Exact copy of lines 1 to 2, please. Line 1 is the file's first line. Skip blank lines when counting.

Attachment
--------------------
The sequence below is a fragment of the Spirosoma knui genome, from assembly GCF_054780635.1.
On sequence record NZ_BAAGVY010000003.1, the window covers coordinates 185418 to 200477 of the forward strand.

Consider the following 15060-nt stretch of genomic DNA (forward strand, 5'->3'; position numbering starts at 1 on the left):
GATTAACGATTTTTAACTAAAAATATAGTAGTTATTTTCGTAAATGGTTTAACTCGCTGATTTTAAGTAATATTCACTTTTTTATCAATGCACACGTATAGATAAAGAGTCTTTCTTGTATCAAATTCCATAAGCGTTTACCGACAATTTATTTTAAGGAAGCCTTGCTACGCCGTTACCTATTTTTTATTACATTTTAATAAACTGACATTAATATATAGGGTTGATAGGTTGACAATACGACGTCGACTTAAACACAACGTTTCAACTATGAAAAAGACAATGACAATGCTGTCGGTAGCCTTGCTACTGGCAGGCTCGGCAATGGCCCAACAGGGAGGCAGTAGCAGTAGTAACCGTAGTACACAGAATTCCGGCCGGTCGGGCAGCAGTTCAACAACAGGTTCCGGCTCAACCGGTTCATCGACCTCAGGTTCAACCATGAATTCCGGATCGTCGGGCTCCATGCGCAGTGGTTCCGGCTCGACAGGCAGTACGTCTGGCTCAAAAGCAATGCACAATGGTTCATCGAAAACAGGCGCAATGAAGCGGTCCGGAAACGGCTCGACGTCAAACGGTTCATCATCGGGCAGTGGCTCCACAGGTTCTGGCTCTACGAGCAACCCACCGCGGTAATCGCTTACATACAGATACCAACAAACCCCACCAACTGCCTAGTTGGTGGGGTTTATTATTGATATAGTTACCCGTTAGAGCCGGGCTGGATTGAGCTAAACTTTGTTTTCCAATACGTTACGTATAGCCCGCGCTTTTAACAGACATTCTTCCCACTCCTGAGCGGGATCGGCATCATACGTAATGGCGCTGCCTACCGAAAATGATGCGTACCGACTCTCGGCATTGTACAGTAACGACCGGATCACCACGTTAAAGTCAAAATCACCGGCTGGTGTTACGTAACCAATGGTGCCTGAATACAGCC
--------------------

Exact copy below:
The sequence below is a fragment of the Spirosoma knui genome, from assembly GCF_054780635.1.
On sequence record NZ_BAAGVY010000003.1, the window covers coordinates 185418 to 200477 of the forward strand.